2007
Luke Jacobus joined the staff as Laboratory Manager. The collection held about 23,250 stocks at the end of the year and distributed ~155,500 subcultures during the year. Support provided by NSF & NIH under NSF Award Number DBI-9816125.
2008
The collection held about 24,850 stocks at the end of the year and distributed ~165,300 subcultures during the year. Support provided by NSF & NIH under NSF Award Number DBI-9816125.
2009
Annette Parks joined the scientific staff as Collections Manager. The collection held 27,376 stocks at the end of the year and distributed ~166,150 subcultures during the year. Support provided by NSF & NIH under NSF Award Number DBI-9816125 & DBI-0841154.
2010
HHMI provided renovation funds that will allow expansion of the collection to 60,000--70,000 stocks. The collection held 30,810 stocks at the end of the year and distributed 196,930 subcultures during the year. Support provided by NSF & NIH under NSF Award Number DBI-0841154.
2011
Luke Jacobus departed and Kim Cook joined the staff as Laboratory Manager. The collection held 38,424 stocks at the end of the year and distributed 214,718 subcultures during the year. Support provided by NSF & NIH under NSF Award Number DBI-0841154.
2012
The collection held 44,904 stocks at the end of the year and distributed 222,981 subcultures during the year. Support provided by NSF & NIH under NSF Award Number DBI-0841154.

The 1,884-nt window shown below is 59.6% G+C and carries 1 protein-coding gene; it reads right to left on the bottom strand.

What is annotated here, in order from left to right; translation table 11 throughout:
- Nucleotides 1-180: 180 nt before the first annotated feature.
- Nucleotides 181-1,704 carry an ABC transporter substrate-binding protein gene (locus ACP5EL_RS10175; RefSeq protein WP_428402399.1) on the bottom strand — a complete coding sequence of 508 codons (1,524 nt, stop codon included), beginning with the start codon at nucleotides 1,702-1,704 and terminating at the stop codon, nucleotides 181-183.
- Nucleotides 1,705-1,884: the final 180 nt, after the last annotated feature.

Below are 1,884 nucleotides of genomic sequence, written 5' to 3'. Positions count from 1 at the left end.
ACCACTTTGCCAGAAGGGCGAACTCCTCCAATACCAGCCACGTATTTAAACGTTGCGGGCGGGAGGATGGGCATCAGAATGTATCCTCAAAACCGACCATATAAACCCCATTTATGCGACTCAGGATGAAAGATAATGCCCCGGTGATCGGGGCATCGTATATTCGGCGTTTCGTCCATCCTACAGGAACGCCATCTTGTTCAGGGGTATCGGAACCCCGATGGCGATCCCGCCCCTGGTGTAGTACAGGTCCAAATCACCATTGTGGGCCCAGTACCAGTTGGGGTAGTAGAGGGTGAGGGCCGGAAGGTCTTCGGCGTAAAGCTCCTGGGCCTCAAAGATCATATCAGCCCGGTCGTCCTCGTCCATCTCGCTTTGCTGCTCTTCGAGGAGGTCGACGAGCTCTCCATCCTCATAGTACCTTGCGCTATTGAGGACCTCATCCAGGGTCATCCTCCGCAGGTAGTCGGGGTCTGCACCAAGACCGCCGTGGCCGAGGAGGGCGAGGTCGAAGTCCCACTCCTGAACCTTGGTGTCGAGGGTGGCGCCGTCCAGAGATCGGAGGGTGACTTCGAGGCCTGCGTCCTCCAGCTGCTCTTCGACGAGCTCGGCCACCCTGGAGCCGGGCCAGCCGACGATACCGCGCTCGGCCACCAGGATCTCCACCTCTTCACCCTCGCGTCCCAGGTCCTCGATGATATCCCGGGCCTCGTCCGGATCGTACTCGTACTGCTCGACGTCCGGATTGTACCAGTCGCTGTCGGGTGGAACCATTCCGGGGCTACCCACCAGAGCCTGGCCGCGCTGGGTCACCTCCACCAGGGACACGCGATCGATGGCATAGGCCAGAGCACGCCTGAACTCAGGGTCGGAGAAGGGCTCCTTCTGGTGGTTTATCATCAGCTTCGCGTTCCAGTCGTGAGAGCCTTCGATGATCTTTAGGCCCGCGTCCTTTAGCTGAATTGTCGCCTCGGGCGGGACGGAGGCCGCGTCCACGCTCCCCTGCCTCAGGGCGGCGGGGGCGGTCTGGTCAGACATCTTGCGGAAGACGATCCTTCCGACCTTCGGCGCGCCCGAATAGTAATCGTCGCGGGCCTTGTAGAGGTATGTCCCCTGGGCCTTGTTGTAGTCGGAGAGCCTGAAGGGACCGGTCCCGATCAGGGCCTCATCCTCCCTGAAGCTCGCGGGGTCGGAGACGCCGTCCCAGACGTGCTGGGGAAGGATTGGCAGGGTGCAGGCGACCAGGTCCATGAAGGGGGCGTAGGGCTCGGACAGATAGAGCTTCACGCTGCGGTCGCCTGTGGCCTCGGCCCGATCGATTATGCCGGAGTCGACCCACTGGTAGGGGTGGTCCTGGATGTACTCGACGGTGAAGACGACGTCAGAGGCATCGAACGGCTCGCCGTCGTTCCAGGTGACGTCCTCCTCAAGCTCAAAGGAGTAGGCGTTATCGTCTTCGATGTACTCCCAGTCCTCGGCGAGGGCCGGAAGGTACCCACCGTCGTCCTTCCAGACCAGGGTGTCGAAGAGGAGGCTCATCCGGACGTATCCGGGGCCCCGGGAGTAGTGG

2013
The collection held 50,289 stocks at the end of the year and distributed 228,432 subcultures during the year. Support provided by NSF & NIH under NSF Award Number DBI-0841154.
2014
Ruth Binkley retired and Jane Stout joined the staff as Accounts Manager. As of August 1, 2014, grant support is provided by Office of the Director of the National Institues of Health under Award Number P40OD018537 (OD, NIGMS and NICHD are the contributing ICs). The collection held 53,736 stocks at the end of the year and distributed 236,340 subcultures during the year.
2015
Lily Golden and Ellen Popodi joined the project as Research Associates. Lily is focusing on the allele mapping component of our NIH grant (Award Number P40OD018537). Ellen is contributing to a range of tasks with a focus on quality control. The collection held 58,874 stocks at the end of the year and distributed 243,148 subcultures during the year.
2016
Cale Whitworth and Sam Zheng joined the BDSC as Research Scientists. The collection held 59,126 stocks at the end of the year and distributed 217,072 subcultures during the year.
2017
The collection held 67,634 stocks at the end of the year and distributed 218,429 subcultures during the year.
2018
Lily Golden was promoted to Research Scientist and Jessica Holsopple joined the BDSC as Research Associate. The collection held 70,970 stocks at the end of the year and distributed 223,011 subcultures during the year.